Many ticks that spread disease to humans are becoming more prevalent and expanding into new territories. Tickborne disease has increased 19% from the years 2009-2019, according to data collected from the Centers for Disease Control and Prevention. Even more shockingly, ticks are the number one spreader of vector borne disease in the US – accounting for 77% of all reported cases.
Tick Foe: The Blacklegged Tick
The blacklegged tick (Ixodes scapularis), sometimes also referred to as the deer tick, gains the number one spot because it is the main vector of the most common tick borne-disease in the US, Lyme disease. This tick is found all along the eastern United States and the Great Lakes region. The adult female ticks emerge in early spring and lay eggs with nymphs reaching large numbers in June and July. They will remain active into the fall.
We are finding tick species in new areas never found before. In areas of the Northeastern US, expanded forested areas provide increased habitat for ticks and their hosts, like deer, to live. Weather can be another factor, with prolonged warm seasons and heavy rainfall creating an ideal environment for some tick species to move further north and expand their territory. As ticks continue to move, they will also carry disease into uncharted territory with them.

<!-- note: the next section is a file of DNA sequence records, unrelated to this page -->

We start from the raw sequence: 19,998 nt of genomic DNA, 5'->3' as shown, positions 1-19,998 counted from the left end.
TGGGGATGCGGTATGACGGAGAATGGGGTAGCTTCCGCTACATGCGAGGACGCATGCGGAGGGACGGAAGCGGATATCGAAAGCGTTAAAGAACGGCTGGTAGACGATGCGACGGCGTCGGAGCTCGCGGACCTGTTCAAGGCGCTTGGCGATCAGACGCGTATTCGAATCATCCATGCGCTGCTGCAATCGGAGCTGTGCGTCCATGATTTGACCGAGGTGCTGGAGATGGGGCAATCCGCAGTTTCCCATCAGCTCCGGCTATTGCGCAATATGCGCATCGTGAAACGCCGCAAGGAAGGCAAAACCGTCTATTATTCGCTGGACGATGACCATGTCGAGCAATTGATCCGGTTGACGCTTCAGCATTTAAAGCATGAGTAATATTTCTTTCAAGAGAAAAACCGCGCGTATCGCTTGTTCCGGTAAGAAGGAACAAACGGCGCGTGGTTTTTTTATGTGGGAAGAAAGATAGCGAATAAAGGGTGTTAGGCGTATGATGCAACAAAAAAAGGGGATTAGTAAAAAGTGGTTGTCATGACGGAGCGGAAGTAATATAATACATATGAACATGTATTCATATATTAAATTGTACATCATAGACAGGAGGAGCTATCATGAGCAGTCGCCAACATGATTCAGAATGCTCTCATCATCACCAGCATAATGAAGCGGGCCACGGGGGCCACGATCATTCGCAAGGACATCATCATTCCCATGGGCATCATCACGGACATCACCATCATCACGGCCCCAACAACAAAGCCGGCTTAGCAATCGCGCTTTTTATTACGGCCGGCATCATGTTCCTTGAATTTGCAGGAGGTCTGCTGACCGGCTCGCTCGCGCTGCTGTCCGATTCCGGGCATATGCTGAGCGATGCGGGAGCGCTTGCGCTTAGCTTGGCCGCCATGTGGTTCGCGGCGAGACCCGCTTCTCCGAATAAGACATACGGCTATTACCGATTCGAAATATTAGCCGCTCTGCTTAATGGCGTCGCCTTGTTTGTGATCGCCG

Red Meat Allergy from Lone Star Ticks
Red meat allergy, also known as alpha-gal syndrome is linked to the bite of lone star ticks. This allergic reaction happens when people eat red meat which contains the carbohydrate molecule alpha-gal. When someone develops an allergy to red meat, they can no longer consume red meat or other products that contain alpha-gal, especially if they have severe reactions. There is no known cure to red meat allergies and the best treatment is to avoid bites from ticks.
Ticks that Live Indoors
There is only one tick that is capable of living and breeding indoors, the brown dog tick (Rhipicephalus sanguineus). These ticks are often found in homes with pets and in dog boarding facilities, hence they are also referred to as kennel ticks. They can transmit disease, including Rocky Mountain spotted fever to humans and canine ehrlichiosis and canine babesiosis to dogs.
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